It may perhaps seem odd that a devout Catholic would be so involved in experimental music/synthesizers and all things electronic. Truth is that I see electronics as neutral, able to be used for good and bad. It is in much the same way that I see music. I grew up with Pink Floyd. I always loved the sound of a synthesizer, processed guitars and arffully used electronics. So Pinik Floyd was a natural attraction. On the other hand, I am also strongly opposed to the use of drugs and abuse of alchhol not simply because of religious beliefs but because of what I have seen them do to people. I have seen the sad parade of people who have been destroyed by drugs and alchohol. I also lament the artists of the past who could have made a lot more music were it to for lives being cut short by drugs and alchohol. Syd Barrett is a very sad case of this. A man with a unique talent and sound who was foundational to Pink Floyd and yet took a voluntary walk into the darkness of drugs and ultimately, ending up not only out of the band but also living in osscurity and lamented by his friends in Pink Floyd who fondly but sadly lament the "black holes in the sky" in "Shine on You Crazy Diamond" which they saw when they looked into Barretts eyes.

I realize the drug culture that surrounds bands like Pink Floyd and it is this culture that I firmly condemn. However, I also realize good music and Floyd blending of instruments and often thoughtful commentary on life (such as the loss of their friend in the album "Wish you Were Here" and thoughful social commentary in Albums like "Animals" makes them musical artists worthy of note. It is the art I celebrate in this post which I wanted to make clear before saying anything more.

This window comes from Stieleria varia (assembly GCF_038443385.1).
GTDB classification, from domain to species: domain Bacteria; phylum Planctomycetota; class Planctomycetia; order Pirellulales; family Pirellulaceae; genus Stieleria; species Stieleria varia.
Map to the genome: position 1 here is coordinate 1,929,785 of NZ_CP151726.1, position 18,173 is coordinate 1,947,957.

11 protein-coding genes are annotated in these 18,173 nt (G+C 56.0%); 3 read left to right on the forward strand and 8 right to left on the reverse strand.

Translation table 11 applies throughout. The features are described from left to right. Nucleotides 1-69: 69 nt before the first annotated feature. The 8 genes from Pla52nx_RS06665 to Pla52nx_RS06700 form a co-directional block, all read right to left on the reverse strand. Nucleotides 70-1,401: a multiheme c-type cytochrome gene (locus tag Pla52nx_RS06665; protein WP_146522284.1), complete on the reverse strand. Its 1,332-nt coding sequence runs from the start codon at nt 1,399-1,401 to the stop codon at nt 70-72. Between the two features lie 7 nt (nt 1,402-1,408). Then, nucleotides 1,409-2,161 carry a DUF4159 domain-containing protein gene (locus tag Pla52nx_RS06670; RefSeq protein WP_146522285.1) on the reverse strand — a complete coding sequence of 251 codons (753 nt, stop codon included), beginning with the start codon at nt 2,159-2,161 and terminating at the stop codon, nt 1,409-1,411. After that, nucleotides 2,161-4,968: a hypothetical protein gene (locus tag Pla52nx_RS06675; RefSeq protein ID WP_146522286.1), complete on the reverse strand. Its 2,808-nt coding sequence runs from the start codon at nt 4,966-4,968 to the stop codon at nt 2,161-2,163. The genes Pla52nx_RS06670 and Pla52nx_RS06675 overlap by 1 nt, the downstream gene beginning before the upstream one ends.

With that in mind I found Thanasis Tsilderikis article on Richard Wrights equipement most fascinating. Another brief caveat to this is that I do realize that there are certain errors contained in his article such as refering to the Prophet 5 as a Prophet V and calling it an additive synthesizer that are problematic but it is is equipment list that fascinates me and that is what I am writing about. Here is the article for reference:

If I had to look at the broad scope of Pink Floyds music I would break it up into period. The first is the period from "Piper at the Gates of Dawn" to "Atom Heart Mother". Then from "Meddle" to "Obscured by Clouds", then from "Dark Side of the Moon" to "The Wall" and "The Wall" to current.

Let me explain why at least in terms of Wrights use of synthesizers and keyboards that I have made this division (but also for other reasons).

End of Part I - to be continued - interupted again, I keep getting interupted.

Saturday, July 18, 2009

Modular, Digital and Soft Synth - Different Worlds